Slinging Books is Hard Work

As previously posted, I recently went back to work since my youngest is now in school. I got really lucky and was hired at my dream job, selling books at my local indie. So far the experience has been AMAZING. Tiring, but so much fun. There’s a lot to it (definitely not getting paid to sit around and read), but I feel pretty satisfied. No longer are my friends the only ones who are harangued into reading all the books, now random strangers are too as well as my coworkers (who do their own haranguing, so it’s fair). Whoopee!

I’m still rather new so mostly I’m filler for full time staff who need time off or what not. So far that’s meant that I’m working A LOT since we recently had some people leave at the same time others went on extended vacations. recently finished a  seven-day-in-a-row stretch. It’s a lot to get used to after 8 years of home with my kids.

There are awesome benefits in the way of access to books. We have access to ARCs (Advanced Reader Copies) in both print and digital, which means I’m now officially on Edelweiss so look me up! We also have book borrowing privileges if we have plenty of copies on hand. And then there’s the best of all…the employee discount. My book budget really needed this.

Also I just started helping out with events which has been a lot of fun. I have done two so far with five more (I think?) this month. I love the experience of watching people interact with their favorite authors. I am an author fan girl as you might remember so these are my people.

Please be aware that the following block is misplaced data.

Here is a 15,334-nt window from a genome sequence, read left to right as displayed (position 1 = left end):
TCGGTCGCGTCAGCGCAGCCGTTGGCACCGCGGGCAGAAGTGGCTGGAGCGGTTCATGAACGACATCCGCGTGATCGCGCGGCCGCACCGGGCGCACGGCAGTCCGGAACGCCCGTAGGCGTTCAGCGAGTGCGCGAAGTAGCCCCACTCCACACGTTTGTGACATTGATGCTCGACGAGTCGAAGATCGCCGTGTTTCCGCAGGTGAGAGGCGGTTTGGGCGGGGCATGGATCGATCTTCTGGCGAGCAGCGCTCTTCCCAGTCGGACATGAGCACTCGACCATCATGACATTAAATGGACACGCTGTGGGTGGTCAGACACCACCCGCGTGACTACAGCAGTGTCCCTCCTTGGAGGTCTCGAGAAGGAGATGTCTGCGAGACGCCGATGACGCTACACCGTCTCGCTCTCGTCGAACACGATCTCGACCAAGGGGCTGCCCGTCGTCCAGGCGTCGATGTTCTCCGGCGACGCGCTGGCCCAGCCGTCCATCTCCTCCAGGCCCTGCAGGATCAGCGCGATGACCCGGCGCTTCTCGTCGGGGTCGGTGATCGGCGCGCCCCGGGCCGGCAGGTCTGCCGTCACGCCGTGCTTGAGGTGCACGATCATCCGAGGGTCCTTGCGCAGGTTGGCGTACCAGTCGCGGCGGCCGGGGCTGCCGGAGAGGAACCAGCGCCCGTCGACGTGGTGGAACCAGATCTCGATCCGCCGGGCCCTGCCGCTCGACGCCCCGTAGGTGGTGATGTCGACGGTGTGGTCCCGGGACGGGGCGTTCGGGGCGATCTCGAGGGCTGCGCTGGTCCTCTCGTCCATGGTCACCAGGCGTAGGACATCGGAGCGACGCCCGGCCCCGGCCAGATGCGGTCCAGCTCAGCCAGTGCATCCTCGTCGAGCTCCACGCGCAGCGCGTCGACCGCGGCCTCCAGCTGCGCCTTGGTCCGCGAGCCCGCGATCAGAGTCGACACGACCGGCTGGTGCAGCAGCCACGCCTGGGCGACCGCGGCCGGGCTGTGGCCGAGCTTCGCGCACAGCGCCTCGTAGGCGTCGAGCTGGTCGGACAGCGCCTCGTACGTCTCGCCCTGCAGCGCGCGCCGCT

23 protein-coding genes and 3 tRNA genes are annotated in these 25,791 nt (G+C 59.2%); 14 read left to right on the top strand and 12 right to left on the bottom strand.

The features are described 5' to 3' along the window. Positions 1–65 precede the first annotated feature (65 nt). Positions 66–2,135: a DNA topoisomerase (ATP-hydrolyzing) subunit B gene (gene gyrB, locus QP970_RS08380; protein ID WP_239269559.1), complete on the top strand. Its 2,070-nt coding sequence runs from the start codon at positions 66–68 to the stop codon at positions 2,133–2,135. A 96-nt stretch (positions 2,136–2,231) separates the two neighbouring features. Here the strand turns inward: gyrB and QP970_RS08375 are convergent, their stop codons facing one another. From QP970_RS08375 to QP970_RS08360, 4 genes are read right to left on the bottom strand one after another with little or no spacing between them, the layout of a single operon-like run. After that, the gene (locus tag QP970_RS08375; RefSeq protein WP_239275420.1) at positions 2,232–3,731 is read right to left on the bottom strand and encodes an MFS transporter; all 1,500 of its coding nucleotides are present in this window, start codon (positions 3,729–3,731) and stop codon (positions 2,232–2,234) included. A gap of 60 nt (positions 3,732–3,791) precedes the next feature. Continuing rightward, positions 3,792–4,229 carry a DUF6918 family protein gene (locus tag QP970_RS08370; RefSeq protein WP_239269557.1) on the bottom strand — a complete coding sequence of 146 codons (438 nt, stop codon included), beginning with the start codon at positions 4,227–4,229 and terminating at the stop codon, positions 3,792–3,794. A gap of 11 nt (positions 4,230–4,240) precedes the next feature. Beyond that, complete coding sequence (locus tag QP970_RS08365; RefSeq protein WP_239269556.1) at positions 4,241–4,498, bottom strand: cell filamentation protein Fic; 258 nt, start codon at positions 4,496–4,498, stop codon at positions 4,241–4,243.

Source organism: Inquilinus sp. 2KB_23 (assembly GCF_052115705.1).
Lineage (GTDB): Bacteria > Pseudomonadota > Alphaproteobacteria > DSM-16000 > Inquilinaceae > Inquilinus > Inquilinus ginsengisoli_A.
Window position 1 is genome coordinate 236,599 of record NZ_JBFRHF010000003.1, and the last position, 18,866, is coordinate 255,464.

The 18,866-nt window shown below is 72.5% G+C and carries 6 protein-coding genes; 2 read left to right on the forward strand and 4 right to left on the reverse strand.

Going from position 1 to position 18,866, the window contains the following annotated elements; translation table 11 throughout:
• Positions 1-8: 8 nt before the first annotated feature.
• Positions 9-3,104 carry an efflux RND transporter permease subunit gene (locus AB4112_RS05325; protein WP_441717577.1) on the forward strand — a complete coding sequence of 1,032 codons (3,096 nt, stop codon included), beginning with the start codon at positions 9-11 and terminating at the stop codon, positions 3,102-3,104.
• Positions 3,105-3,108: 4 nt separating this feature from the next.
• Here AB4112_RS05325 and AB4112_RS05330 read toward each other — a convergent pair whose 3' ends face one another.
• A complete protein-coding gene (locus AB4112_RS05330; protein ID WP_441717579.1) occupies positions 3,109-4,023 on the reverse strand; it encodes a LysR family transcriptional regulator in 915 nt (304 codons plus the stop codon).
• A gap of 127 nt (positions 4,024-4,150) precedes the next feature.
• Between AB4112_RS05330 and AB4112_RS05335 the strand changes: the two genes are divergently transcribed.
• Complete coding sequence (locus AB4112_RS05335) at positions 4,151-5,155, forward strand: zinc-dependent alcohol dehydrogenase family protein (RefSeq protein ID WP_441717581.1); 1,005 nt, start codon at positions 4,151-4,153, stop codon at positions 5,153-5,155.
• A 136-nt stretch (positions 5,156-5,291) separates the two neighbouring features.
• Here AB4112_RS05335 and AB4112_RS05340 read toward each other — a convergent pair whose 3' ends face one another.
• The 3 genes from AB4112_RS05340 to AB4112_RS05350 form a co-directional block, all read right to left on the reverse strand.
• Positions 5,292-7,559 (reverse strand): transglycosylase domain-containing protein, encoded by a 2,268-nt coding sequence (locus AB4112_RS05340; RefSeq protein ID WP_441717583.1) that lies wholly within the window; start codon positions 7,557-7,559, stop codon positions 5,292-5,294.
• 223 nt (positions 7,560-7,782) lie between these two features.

Anyway, the staff is delightful, the customers a joy (except for the ones who shoplift or grump at me that the book is cheaper on amazon, they’re jerk faces), and the work is satisfying. I have a huzzah feeling every time I’m able to get the book a customer is looking for into their hands. Double that when they come up asking for a recommendation and they take it. So far, I haven’t been there long enough for those people to come back and either smack me with the book because they hated it or give me a high five because they loved it, but it’s only a matter of time (i’m practicing my ducking for the former).

Well, I’m out of here. Those books aren’t going to sell themselves.

 

Here and There

Hey bookworms. So I got a new job! And it’s at my favorite local indie so double yay! That being said, I just finished a 40 hour week of training and my kids start school this week so posting is going to be probably a little more limited. I’m going to try though! Let me get a feel for the new schedule and then we will be good to go! Also I’ll be doing Bout of Books this week when I can so go follow me on Twitter!

Upcoming August Books

Every month I try to make a list of all the books coming out that I’m excited to read. Let me know in the comments about any you’re excited about. Here’s what’s coming up in August.

Betrayals (Cainsville, #4) by Kelley Armstrong (Aug 9). I have been a fan of Kelley Armstrong forever and though many were disappointed by this series, I was not one of them. I think a lot were expecting a Women of the Otherworld part 2, but Armstrong is not a one trick pony. Where she was a master of urban fantasy, she’s even better at blending genres like she’s done with this series. It doesn’t fit in one and I love it. It’s mystery, fantasy, a bit of romance all in one. I’m hooked.